Interview: Artist AM Pours Out His Heart In His New Single "Life Is Unfair"


New York based singer-songwriter going by the alias of AM, just released another new track titled "Life Is Unfair". This track is part of a 6-song EP that will be releasing in the near future, but AM just couldn't wait to get this one out to us. Written during quarantine, Life is Unfair is an angry, confessional pop tune that takes an acoustic approach to the genre. AM wrote Life is Unfair as a way to try and make sense of all the hardship he went through growing up. As a kid, he was exposed to constant neglect and he was never able to really connect with the world. After being moved from one psychiatrist to another, from age 7 all the way to eighth grade, AM had enough. He decided it was time for him to be in control.


Life is Unfair is an acoustic composition full of emotion and you can see that AM poured his heart out while writing and recording the track. Think of it as AM is creating his own version of an acoustic-emo tune with his singer-songwriter style for this song. The layering of vocals on top of one another combined with the lyrics, adds ambiance and darkness that infects the heart and spreads throughout the body. Add the occasional guitar riff that completes the melody and you've got yourself a song that can easily be listened to and understood.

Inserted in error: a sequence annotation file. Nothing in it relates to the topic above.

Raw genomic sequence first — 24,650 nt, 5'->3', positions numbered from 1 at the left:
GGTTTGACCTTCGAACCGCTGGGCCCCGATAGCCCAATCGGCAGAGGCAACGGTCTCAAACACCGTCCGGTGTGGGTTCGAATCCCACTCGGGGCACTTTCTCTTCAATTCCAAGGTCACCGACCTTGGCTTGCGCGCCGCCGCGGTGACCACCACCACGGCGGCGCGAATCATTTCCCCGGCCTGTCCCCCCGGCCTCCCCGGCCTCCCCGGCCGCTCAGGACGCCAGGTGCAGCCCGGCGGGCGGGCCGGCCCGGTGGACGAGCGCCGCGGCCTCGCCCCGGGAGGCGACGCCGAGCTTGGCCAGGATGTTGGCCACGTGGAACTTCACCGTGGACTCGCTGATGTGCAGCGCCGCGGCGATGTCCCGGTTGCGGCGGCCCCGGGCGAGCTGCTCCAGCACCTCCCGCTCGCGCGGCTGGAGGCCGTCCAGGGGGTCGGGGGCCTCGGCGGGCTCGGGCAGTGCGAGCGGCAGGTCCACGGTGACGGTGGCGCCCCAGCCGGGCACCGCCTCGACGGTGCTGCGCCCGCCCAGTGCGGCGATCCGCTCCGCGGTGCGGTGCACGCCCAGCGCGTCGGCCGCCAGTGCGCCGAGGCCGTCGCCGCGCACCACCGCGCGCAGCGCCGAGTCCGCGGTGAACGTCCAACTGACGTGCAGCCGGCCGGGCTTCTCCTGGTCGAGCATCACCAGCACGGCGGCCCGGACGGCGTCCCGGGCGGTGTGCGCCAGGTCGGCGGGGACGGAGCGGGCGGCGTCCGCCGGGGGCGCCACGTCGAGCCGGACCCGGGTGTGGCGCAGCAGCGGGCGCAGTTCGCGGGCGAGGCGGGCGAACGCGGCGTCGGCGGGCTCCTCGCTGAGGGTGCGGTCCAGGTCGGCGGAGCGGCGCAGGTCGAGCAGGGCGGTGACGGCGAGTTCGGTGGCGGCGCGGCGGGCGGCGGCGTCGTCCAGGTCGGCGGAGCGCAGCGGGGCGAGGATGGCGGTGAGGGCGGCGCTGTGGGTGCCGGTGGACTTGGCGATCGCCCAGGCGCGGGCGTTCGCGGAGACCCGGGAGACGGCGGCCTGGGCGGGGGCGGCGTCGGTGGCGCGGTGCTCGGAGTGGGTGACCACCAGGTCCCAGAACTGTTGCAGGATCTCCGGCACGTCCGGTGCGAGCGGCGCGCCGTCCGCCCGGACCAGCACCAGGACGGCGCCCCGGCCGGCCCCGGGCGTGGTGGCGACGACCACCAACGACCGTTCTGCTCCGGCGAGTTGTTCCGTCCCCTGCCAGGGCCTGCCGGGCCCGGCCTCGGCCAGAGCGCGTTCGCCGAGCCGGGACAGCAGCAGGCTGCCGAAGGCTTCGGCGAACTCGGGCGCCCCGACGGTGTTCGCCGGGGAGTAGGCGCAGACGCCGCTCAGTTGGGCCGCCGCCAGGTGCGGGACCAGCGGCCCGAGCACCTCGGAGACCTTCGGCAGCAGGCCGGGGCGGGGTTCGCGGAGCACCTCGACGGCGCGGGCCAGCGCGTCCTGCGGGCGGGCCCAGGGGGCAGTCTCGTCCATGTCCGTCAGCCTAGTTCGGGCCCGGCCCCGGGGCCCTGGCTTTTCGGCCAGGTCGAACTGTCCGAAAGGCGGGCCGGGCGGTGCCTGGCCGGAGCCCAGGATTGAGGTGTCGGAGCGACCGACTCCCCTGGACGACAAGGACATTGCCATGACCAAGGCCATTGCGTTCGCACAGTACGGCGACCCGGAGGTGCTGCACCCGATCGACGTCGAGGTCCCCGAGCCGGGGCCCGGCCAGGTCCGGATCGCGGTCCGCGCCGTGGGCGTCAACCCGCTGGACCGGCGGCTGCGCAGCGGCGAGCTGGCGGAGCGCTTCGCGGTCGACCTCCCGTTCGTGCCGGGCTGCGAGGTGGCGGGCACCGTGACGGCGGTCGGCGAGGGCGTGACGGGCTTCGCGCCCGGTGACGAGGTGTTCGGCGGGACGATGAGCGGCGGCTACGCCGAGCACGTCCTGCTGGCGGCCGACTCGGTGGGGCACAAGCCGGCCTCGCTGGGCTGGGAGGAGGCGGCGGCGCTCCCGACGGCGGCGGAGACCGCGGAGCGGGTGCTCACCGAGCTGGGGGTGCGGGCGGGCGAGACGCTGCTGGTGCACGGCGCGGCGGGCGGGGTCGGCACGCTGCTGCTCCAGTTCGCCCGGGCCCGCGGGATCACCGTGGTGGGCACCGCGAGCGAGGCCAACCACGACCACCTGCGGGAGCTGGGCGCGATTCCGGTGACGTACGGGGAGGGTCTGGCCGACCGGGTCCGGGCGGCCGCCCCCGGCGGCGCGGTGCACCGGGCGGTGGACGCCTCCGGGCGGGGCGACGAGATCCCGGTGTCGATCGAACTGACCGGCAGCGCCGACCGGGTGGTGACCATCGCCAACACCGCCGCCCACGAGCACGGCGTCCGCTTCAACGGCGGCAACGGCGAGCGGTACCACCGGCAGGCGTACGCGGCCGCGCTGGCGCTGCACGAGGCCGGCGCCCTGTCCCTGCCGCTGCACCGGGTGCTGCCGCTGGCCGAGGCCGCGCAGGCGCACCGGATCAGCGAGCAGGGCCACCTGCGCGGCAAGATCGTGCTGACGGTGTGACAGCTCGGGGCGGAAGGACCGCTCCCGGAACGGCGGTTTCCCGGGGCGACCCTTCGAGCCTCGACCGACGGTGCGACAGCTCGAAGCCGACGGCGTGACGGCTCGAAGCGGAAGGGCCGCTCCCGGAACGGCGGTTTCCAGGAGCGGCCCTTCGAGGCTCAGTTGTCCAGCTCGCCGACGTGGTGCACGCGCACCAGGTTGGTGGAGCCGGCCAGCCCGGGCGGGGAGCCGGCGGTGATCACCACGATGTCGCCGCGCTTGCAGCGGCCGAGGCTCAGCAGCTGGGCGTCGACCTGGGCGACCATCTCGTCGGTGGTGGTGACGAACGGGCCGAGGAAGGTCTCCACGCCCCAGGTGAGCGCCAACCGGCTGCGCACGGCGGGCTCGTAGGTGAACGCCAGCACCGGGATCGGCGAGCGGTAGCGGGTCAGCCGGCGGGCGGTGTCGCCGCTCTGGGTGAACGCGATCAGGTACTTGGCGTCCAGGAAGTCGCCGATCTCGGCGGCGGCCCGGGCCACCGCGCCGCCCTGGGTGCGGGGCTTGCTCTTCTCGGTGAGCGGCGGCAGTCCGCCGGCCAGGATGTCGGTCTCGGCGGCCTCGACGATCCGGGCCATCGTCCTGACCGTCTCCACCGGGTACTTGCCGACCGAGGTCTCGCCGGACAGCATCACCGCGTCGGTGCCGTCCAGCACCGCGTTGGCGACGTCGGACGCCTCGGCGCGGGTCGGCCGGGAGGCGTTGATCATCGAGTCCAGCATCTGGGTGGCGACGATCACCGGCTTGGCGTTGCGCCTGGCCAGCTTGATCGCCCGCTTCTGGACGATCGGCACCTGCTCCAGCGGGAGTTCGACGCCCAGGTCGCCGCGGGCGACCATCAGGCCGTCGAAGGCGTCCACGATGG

We got with AM for an interview to ask what the writing process was like and learn a little more about the meaning and inspiration behind Life is Unfair.


INTERVIEW



FITT: Take us more in depth into the inspiration behind Life Is Unfair.